From 2009 to 2019, there was an increase in exposure to phenibut, with 1,320 exposures reported, according to research published in the Sept. 4 issue of the U.S. Centers for Disease Control and Prevention Morbidity and Mortality Weekly Report.
Janessa M. Graves, Ph.D., from Washington State University in Spokane, and colleagues extracted data on human exposure calls to U.S. poison centers during January 2009 to December 2019 to characterize the frequency of phenibut-related exposures in the United States.
The researchers found that U.S. poison centers reported calls for 1,320 phenibut exposures from all 50 states and the District of Columbia during 2009 to 2019. Most exposures occurred among adults aged 18 to 34 years (58.4 percent) and were in men (75.5 percent). During the study period, there was a sharp increase in the number of cases, especially since 2015. Among persons aged <18 years, unintentional exposures were more common (21.9 percent). Among children aged <10 years, 93.3 percent of exposures were unintentional compared with 6.3 percent among adults. Drowsiness or lethargy, agitation, tachycardia, and confusion were commonly reported adverse events (29.0, 30.4, 21.9, and 21.3 percent, respectively); 6.2 percent of cases reported coma. Exposure resulted in moderate effects in 49.6 percent of cases and major effects in 12.6 percent; three deaths were reported.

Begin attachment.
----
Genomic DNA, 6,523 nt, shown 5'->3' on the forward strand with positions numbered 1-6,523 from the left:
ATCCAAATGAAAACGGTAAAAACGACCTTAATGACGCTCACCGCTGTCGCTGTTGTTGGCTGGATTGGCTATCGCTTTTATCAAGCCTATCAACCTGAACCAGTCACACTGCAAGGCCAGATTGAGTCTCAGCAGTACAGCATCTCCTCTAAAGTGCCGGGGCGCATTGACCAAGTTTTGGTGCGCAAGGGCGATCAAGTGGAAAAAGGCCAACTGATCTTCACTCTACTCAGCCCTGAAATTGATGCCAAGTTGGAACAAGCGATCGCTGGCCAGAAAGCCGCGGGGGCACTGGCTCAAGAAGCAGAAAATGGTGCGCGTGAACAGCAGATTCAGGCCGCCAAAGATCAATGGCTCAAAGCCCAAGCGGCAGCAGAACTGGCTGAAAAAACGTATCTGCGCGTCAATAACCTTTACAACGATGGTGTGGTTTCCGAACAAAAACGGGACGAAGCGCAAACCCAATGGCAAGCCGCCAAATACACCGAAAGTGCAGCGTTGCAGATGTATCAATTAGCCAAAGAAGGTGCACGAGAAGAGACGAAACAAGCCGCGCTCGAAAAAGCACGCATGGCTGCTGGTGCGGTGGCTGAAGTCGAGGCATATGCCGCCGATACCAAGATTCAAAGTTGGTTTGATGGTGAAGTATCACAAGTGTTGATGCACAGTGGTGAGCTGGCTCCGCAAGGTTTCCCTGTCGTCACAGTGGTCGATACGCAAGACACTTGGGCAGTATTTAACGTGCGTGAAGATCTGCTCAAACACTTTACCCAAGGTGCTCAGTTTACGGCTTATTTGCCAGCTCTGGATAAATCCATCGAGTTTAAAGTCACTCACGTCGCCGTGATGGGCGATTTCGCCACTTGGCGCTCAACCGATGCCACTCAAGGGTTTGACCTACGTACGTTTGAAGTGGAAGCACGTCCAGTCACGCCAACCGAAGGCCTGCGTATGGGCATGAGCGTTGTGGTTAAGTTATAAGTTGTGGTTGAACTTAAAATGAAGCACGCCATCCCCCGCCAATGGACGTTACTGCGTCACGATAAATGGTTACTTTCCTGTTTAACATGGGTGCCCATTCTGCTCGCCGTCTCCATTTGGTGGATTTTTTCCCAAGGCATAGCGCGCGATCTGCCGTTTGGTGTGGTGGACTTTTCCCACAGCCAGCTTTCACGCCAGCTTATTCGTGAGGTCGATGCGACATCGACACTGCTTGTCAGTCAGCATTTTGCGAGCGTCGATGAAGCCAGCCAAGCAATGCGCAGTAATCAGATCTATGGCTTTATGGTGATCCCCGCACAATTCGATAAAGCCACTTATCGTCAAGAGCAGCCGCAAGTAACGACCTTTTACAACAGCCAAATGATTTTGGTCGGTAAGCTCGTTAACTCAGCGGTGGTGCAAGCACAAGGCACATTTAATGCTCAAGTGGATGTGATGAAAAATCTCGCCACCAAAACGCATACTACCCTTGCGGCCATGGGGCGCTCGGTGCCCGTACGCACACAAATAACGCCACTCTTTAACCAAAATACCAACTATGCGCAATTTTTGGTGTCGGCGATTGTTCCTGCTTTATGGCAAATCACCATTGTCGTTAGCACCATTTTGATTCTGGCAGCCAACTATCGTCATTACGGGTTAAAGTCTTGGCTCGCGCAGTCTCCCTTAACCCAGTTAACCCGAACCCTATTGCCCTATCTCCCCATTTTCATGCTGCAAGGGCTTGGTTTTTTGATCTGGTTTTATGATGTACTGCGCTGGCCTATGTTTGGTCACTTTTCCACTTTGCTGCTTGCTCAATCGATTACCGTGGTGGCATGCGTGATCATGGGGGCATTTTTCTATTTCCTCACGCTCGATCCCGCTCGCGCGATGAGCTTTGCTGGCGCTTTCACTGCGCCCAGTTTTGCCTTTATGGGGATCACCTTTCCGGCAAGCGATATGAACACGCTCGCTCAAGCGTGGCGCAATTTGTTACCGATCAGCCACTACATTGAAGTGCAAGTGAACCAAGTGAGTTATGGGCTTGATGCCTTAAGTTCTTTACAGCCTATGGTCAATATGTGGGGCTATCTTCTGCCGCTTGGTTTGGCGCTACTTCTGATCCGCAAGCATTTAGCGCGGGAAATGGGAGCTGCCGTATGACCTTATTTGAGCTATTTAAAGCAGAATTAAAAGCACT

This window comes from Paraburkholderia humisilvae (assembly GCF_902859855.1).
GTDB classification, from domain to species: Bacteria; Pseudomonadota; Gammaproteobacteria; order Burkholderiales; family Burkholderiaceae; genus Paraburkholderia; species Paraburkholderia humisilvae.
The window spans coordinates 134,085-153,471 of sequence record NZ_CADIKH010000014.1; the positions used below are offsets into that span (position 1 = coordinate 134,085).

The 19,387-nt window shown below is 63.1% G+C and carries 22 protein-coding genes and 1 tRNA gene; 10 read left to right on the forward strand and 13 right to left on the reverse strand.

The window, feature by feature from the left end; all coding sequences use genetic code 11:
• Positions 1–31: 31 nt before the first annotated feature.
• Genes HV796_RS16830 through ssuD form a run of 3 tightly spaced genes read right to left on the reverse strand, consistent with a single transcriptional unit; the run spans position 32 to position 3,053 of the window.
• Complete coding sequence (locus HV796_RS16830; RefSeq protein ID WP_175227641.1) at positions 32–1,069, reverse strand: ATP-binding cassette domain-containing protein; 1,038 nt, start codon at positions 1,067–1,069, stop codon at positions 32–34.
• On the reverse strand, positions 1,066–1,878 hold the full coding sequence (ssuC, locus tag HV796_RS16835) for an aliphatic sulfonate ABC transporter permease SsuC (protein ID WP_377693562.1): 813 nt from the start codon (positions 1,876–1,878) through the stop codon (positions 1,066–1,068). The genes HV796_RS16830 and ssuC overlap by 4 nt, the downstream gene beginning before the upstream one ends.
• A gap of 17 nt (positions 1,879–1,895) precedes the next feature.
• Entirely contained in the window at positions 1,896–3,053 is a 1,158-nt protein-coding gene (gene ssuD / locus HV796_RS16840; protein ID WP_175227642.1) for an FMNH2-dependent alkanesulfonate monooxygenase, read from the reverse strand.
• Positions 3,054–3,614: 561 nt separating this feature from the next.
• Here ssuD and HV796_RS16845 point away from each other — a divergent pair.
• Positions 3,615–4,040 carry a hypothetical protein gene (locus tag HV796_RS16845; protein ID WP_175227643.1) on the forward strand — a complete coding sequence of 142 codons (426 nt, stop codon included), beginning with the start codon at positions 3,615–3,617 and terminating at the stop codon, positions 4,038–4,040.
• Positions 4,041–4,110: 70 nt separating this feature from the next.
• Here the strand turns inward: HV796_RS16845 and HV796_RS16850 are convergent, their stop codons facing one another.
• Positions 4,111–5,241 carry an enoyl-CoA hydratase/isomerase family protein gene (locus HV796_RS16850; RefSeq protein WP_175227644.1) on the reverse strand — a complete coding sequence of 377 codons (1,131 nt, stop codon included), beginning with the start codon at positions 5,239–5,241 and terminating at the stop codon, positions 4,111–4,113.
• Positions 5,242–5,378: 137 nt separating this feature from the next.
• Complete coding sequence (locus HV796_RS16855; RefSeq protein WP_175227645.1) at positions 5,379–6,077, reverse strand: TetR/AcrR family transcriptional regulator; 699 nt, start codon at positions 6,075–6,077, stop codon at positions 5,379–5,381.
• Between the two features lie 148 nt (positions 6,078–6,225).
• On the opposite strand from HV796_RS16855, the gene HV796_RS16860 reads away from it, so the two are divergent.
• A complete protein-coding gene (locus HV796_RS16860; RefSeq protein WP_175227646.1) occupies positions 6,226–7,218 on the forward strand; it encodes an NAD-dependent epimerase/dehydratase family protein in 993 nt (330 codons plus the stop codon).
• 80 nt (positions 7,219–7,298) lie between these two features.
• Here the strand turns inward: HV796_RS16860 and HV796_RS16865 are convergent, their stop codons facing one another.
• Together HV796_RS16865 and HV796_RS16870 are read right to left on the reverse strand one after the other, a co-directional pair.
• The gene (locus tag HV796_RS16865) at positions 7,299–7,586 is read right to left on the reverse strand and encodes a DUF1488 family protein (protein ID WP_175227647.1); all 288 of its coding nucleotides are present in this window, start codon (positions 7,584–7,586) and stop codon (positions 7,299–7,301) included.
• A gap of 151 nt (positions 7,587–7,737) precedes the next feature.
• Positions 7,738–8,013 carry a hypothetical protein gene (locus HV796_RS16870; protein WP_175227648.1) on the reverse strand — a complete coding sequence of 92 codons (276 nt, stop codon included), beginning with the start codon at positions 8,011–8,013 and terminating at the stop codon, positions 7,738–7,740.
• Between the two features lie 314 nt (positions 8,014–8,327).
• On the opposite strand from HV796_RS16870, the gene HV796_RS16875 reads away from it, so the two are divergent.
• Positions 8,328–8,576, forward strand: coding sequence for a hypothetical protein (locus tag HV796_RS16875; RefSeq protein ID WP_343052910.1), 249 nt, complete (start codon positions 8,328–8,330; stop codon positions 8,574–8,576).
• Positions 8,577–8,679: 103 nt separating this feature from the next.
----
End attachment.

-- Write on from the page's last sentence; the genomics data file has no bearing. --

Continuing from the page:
“Educational efforts to increase awareness among the public and clinicians regarding the emerging popularity and dangers of phenibut might help prevent adverse health effects and outcomes, including death,” the authors write.